of the three factors (predisposing, precipitating, perpetuating) for understanding the process of mental illness details several of the main factors in comprehending predisposing factors. Ko e tukufakaholo pe 'alu toto 'a e puke faka'atamai 'i he famili 'o e tokotaha koiĂĄ (genetic transmission).
Mental illness is hereditary or runs in the blood of the family of the person who is ill.
He later qualifies this statement. Kapau 'oku 'i ai ha taha 'oku 'iai hano 'toto' pe tukufakaholo 'o ha mahaki fakae'atamai 'i hono famili ofi, talu mei he 'ene ngaahi kui. â&#x20AC;&#x2DC;Oku 'ikai ke 'uhinga ia ai kuopau ke puke fakae'atamai 'a e tokotaha ko 'eni k! 'e toki lava nai ke puke kapau tene kamata ng!ue kovi'aki e faito'o-kona tapu 'e hange koe e maliuana (marijuana), inu fafangu (atropa Belladonna & Datura Stramoniumatropine)â&#x20AC;Ś.lists (Cocaine, heroin, PCP, LSD, mo ngaahi faito'o kona tapu kehe. 'E toe lava foki mo hono ng!uekovi'aki e kava malohi (ethanol) kene langa'i ha puke faka'atamai 'i ha taha 'oku ne 'osi ma'u 'eia 'a e fakahema.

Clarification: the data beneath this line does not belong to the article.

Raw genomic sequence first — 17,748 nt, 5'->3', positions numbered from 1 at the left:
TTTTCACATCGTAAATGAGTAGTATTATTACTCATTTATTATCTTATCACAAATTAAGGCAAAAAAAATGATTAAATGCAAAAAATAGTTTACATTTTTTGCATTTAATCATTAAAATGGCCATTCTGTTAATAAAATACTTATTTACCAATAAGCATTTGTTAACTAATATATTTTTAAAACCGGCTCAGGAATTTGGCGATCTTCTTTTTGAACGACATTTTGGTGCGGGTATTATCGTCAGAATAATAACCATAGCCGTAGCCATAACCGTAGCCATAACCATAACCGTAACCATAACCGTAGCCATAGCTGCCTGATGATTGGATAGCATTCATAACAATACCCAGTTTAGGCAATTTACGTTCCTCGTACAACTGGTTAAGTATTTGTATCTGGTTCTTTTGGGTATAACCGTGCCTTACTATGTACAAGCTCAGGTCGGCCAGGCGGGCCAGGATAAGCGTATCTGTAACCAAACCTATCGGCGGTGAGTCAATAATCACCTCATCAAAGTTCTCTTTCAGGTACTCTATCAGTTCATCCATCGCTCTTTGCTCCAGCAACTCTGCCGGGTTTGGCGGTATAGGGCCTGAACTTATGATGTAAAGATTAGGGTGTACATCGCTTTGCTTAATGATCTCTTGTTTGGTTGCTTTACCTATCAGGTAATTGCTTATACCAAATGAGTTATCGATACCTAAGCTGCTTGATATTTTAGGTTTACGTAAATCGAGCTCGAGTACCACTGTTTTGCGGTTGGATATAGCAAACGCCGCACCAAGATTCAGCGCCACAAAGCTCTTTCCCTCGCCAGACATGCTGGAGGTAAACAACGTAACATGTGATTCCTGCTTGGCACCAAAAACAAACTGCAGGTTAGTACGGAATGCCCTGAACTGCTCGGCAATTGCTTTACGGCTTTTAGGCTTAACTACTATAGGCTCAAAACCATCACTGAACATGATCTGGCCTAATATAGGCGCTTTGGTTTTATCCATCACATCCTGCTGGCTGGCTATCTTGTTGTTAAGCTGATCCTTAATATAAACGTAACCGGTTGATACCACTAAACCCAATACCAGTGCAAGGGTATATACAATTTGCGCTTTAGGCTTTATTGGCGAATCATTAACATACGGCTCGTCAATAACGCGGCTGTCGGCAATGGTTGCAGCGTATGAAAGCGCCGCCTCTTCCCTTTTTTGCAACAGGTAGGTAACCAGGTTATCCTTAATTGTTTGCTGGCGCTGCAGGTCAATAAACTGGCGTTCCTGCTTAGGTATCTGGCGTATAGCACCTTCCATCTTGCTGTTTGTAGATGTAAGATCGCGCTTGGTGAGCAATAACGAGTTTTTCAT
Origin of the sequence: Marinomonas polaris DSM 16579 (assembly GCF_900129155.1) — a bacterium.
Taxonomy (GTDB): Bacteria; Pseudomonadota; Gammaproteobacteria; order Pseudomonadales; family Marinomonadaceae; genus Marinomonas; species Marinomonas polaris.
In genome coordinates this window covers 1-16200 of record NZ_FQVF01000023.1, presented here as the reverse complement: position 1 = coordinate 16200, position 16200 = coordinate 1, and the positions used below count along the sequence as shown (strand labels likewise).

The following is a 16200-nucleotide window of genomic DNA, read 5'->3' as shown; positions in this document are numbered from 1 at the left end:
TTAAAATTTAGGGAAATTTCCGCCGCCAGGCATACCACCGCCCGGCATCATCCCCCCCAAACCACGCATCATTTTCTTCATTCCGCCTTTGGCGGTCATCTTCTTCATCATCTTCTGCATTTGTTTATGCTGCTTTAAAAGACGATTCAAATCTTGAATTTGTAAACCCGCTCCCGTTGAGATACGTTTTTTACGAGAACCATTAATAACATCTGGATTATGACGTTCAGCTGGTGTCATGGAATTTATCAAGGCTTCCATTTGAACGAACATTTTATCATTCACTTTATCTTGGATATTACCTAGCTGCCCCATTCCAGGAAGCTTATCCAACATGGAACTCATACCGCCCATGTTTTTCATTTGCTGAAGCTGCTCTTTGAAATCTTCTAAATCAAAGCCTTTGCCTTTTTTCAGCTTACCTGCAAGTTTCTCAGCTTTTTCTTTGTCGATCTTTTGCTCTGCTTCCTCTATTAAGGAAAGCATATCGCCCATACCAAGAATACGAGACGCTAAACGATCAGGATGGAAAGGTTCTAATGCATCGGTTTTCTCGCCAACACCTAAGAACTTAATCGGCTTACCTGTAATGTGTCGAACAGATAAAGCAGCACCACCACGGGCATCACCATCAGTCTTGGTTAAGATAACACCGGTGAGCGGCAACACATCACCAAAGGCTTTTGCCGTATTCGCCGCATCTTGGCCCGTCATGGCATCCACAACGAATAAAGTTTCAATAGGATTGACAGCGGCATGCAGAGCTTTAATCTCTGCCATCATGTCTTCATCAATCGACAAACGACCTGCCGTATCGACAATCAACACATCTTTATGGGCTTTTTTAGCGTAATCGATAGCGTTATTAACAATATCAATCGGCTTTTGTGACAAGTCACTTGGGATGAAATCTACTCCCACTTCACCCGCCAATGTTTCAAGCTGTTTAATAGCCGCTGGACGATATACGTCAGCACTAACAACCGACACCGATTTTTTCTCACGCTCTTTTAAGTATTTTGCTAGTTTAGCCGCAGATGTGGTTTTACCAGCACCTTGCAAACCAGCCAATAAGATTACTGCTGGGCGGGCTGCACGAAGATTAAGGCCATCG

If someone has a hereditary predisposition in their 'blood' to mental illness, in their close family, from their ancestors, it doesn't necessarily mean that they will get ill. But they might get ill if they start to misuse drugs such as marijuana, Datura stramonium, cocaine, heroin, PCP, LSD and the other drugs. The misuse of alcohol can also precipitate an episode of mental illness in someone who already has a predisposition.
In local terms, however, a predisposition to mental illness is no different in its ramifications to an assertion of current mental illness. Puloka unwittingly reinforces the idea of mala'ia (nemesis), an attribution that people do their utmost to avoid. The implication, that the patient is experiencing retribution for past wrongdoing in the family, is beyond question. Puloka's later assertion that 75% of patients with schizophrenia never get completely better, after asserting that some 25% will get better no matter what is done, seems to deny the possibility of divine intervention, as well as people's experience of the periodicity of mental symptoms. 294